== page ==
I have read several reviews online at various media sites, all pretty much trashing THE CLONE WARS as utter crap, or else consigning it as total kids' fluff. (And since reviews are not written for kids, this is just another way to slam Lucas.)

I read most of these reviews before I saw the first two episodes, and was kind of worried about the quality. Now that I've seen them, I think all of those critics should be sodomized.

By lightsaber.

I don't know what their deal is, but half of them aren't fans of Star Wars in the first place (in which case, why are you even reviewing it? Pass of the job to someone else. These cartoons were not made for non Star Wars fans, and ARE NOT the vehicle to bring in new fans. That is what the movies are for.), while the other half more interested in savaging Lucas and continuing their narrative that he has produced nothing good since that last party in Endor.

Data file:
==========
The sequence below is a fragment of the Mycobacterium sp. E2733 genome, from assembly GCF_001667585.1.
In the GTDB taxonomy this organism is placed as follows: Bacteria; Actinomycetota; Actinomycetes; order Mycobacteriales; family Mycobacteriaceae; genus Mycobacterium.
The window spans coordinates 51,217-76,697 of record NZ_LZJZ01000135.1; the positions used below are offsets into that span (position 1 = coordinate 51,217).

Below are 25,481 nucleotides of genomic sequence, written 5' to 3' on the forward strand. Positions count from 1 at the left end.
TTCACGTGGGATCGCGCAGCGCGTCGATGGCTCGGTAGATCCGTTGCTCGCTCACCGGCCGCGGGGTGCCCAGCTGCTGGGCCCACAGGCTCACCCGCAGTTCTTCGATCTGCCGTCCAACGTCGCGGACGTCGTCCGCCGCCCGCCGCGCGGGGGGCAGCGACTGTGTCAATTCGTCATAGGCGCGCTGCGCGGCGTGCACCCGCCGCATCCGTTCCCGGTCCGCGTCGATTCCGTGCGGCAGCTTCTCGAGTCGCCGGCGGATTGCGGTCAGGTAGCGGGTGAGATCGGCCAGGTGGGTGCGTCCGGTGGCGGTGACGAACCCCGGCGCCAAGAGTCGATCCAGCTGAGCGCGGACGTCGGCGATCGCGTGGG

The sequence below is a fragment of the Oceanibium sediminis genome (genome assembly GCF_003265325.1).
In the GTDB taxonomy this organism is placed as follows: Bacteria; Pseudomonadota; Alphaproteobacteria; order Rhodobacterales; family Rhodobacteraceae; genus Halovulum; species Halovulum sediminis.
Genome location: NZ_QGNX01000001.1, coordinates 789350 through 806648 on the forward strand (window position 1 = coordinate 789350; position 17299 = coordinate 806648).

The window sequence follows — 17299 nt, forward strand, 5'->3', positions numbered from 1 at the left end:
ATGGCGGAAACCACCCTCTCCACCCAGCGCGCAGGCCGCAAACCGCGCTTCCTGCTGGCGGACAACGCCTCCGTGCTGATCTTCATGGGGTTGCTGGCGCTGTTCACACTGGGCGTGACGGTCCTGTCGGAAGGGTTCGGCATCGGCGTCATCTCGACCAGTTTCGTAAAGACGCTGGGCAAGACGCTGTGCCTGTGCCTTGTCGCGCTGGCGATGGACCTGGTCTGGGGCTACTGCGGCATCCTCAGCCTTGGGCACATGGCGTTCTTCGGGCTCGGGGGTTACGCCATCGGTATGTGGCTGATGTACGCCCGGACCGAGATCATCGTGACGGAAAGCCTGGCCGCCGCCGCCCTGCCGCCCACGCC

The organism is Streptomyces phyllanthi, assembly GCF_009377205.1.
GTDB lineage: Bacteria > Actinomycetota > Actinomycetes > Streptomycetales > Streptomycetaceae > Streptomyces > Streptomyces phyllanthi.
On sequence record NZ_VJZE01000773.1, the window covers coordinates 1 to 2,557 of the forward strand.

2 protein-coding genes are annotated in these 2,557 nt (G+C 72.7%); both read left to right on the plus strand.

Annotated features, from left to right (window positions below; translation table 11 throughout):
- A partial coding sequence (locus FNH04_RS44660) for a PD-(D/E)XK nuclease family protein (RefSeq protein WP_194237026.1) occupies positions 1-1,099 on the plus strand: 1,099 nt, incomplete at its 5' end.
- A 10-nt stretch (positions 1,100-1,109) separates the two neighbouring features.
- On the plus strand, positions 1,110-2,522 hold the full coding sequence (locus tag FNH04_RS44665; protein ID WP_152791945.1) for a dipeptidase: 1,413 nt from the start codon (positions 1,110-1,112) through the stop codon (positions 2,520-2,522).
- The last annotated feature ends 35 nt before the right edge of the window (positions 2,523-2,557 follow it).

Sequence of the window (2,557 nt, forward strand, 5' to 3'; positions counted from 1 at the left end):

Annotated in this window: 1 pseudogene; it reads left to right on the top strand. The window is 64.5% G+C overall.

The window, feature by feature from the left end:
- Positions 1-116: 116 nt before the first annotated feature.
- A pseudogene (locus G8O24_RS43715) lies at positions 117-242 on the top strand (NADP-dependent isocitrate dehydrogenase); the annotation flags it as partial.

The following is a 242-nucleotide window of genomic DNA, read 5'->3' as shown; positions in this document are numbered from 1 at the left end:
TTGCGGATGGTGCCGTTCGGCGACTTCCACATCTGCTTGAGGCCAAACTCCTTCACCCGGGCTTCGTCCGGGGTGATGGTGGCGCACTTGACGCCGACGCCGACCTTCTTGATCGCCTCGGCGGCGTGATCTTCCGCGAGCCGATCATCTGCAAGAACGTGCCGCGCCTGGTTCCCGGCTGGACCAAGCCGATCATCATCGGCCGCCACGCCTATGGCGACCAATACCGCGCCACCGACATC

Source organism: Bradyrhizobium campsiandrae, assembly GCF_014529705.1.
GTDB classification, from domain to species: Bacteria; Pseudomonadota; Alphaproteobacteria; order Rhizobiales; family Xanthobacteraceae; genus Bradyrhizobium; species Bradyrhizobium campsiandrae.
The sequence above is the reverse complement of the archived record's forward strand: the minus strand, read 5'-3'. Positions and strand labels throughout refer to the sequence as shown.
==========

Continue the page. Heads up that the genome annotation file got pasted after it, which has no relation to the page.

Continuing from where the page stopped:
Reasonable people can disagree about the Second Holy Trilogy (people who are stupid idiots, anyway), but what frosts me is the "already-written" feel most reviewers brought into the show with them. I understand that mentality. Sometimes I find myself starting to write a review (in my head) before I even watch a film, and have to catch myself.

But here's the bottom line: The first two episodes of George Lucas's CLONE WARS were delightful, and I would recommend them to any Star Wars fan.

Yes, the show is written for children. But that's nothing new. What many people never quite understood is that the movies were written for children too. (This is why Yoda seemed so wonderful when you were younger but Jar-Jar seemed so annoying twenty years later. Well, partly why.) It does not matter who is the intended audience. Surely Harry Potter taught us that. What matter is the level of enjoyment, and I repeat my assertion that fans of Star Wars would enjoy this series.